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Since 1919, the international community, following the creation of The League of Nations (later to become the UN), starts to give some kind of importance to that concept and elaborates a Committee for child protection. The League of Nations adopts the Declaration of the Rights of the Child on September 16, 1924, which is the first international treaty concerning children‟s rights.
It was not until the late nineteenth century that nascent children‟s rights‟ protection movement countered the widely held view that children were mainly quasi-property and economic assets. In the United States, the Progressive movement challenged courts‟ reluctance to interfere in family matters, promoted broad child welfare reforms, and was successful in having laws passed to regulate child labor and provide for compulsory education. It also raised awareness of children‟s issues and established a juvenile court system. Another push for children‟s rights occurred in the 1960s and 1970s, when children were viewed by some advocates as victims of discrimination or as an oppressed group. In the international context, “[t]he growth of children‟s rights in international and transnational law has been identified as a striking change in the post-war legal landscape. (Wendy, 2007)
Conversely, the notion that children have rights that need to be enforced and protected is a modern development. It was usually taken for granted that adults have the best interests of the child at heart and so there was no need to think of the rights of the child. Findings by UNICEF(1995) shows that all around the world, children are exploited as labourers and prostitutes, deprived of an education, denied adequate nutrition and health care and they therefore need help and protection from an adult world that carry out most of this abuses.(Ajomo & Okabgue, 1996).
The world conference on education for All (EFA) (1990), the World Conference on human rights (1993), the fourth conference on women (1995) and the millennium development goals
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(2000) are other international efforts taken. Measures for protection of dignity, equality and basic human rights for children started as early as the 19th century. Since then, children have become a constituency in their own right on whose behalf laws have been enacted providing for the protection against the abuse of parents and other adults, economic exploitation and social neglect.
At the regional level, the assembly of heads of state and government of the organization of African unity (OAU) adopted a declaration on the rights and welfare of the African child at its 16th ordinary session in 1979. In 1990, the summit of the heads of state of the OAU adopted a formal convention, the charter on the rights and the Welfare of the African Child to which Nigeria is a signatory. In 1992, African states adopted the Dakar consensus which recognizes the principle of first call and exhorts African countries to incorporate the goals of child survival, development and protection in their development programmes (OAU, 1992).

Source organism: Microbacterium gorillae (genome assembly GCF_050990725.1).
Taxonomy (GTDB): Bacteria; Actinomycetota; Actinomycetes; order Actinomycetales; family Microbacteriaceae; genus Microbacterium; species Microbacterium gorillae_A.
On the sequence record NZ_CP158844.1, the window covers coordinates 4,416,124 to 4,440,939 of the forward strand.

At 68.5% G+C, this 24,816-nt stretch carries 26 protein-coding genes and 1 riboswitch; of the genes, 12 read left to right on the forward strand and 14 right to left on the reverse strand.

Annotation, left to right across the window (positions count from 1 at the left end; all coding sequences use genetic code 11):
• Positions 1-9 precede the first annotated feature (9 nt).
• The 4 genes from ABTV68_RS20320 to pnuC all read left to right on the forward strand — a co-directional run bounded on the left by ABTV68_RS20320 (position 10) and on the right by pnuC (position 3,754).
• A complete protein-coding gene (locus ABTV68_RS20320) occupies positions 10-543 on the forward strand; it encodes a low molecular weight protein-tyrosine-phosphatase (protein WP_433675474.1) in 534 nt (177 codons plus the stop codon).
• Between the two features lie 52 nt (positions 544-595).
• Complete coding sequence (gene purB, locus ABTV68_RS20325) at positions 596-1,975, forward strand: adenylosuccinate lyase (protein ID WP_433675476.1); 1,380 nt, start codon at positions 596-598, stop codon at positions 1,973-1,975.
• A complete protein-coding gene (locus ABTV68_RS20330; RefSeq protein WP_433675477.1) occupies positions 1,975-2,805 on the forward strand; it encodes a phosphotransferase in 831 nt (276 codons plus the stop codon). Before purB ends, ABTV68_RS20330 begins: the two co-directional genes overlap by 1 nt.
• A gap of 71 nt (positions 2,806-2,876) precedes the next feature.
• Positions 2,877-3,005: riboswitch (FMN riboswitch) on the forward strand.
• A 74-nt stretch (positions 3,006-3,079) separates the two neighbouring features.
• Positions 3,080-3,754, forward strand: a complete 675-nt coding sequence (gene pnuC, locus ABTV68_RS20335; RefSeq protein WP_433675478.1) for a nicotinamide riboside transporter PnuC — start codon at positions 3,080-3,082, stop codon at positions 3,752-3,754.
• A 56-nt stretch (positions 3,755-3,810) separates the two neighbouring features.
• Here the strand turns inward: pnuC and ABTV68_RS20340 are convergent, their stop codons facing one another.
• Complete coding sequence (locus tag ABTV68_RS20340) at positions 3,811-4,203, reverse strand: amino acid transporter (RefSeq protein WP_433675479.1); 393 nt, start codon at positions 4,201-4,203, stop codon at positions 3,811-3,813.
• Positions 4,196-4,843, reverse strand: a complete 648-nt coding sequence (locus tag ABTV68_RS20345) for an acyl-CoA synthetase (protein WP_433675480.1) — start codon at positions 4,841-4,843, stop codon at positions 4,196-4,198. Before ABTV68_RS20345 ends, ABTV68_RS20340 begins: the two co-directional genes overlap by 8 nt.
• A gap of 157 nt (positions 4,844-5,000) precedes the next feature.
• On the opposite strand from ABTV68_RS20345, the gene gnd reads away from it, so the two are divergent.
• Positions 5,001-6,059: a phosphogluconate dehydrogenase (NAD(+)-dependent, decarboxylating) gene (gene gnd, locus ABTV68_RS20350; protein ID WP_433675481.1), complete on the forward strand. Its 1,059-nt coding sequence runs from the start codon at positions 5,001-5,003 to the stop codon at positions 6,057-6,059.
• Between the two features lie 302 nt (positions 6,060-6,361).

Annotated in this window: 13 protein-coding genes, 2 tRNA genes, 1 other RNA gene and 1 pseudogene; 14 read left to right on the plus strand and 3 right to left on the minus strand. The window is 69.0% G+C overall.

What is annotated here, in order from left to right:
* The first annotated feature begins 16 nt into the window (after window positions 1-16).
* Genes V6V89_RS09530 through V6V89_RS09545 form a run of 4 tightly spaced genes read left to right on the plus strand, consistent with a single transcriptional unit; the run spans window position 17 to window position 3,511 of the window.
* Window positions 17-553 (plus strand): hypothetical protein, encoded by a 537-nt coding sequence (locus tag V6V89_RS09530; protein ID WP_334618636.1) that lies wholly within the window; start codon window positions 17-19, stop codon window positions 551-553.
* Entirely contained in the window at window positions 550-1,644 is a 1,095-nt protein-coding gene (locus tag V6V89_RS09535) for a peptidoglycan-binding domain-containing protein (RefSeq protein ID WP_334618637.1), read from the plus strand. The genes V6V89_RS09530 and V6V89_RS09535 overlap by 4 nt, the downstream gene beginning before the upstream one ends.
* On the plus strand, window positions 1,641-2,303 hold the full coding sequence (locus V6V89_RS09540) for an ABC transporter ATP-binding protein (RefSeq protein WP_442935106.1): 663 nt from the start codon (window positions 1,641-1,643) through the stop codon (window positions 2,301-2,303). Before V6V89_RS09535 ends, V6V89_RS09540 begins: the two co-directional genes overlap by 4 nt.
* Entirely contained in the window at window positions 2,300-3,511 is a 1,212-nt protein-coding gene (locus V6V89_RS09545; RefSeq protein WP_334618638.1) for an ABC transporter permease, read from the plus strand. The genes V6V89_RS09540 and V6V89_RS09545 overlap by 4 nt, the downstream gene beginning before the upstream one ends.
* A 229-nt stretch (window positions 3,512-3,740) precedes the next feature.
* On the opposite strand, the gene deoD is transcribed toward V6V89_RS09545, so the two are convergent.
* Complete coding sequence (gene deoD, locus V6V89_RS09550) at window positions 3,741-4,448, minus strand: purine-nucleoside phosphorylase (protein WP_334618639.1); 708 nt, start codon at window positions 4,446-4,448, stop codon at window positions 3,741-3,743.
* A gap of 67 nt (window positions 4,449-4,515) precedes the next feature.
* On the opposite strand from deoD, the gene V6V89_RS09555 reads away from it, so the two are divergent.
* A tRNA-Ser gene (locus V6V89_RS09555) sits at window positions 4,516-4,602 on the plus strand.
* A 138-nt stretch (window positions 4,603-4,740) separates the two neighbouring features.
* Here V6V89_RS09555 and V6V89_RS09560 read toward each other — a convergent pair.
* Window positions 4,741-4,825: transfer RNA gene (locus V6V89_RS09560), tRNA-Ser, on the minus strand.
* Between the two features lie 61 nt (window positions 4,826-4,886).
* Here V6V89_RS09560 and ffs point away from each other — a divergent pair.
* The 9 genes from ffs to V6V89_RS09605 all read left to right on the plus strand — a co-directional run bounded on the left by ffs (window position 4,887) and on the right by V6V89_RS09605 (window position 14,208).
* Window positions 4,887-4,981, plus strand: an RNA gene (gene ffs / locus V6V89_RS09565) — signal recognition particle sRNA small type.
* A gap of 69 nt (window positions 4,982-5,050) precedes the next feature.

Nigeria, believing in protecting the best interests of the child, signed the UN Convention in March, 1991 and by 2003, the convention and the African charter were incorporated into domestic laws through the enactment of the Child‟s Right Act (CRA) on July 31, 2003. Since then, not less than 16 states have adopted the Act (Obiagwu 2009). Prior to the 2003 Act, Nigerian child protection law was defined by the Children and Young Person‟s Act (CYPA), which was revised later and incorporated into Nigeria‟s Federal Laws in 1958 (RCW 2005). The federal government has enacted a series of other laws, policies and plans of actions in various sectors geared towards the protection of children‟s rights. Some of these laws and policies have been enacted at the state levels.
The significance of the above global, regional and national efforts lays in the fact that they demonstrate the commitment of the international community and in particular the Nigerian government to the protection of the Rights of Child.
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The concern of this project is to examine the theoretical and empirical aspects of Child Rights Laws vis-a-vis the International Conventions that guides the Rights of Children in Nigeria. The prevalent of Child Rights Abuse in Nigeria and the consequence of such abuse on the Nigerian Child motivates this study. The study also seeks to examine the extent of the child‟s right law and its impact on Children‟s right in Nigeria.
The study is also intended to reveal the various factors militating against the Child Rights‟ law in Nigeria and proffer possible solutions.
1.2 STATEMENT OF THE PROBLEM
The background information provided above shows that inspite of the global, regional and national efforts put in place for the protection of the right of child and also for the promotion of the right of the child, there is still an extensive violation of the rights of the child both globally and nationally .Violation of the rights of the child is a continuous case in Nigeria. In assessing the child‟s right law in Nigeria, the question to be addressed here include, how has the provisions of Child Right‟s Act in Nigeria and UN convention affected the fortunes of the Nigerian child in terms of the child‟s right to life, education, health, protection against economic exploitation and access to justice? This research seeks to identify causes of children rights violation and abuse and also recommend how these rights can be protected and promoted thus preparing the next generation of Nigerian leaders. It is also intended to examine whether the government of Nigeria have the political will, sincerity and commitment to enforce and implement the existing child‟s right law in Nigeria.
1.3 RESEARCH QUESTIONS
In assessing the Domestication of International Child Rights Law in Nigeria during the period under focus, this study intends to ask the following relatable questions:
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– To what extent has the provisions of the UN convention and the child rights act been faithfully implemented in Nigeria?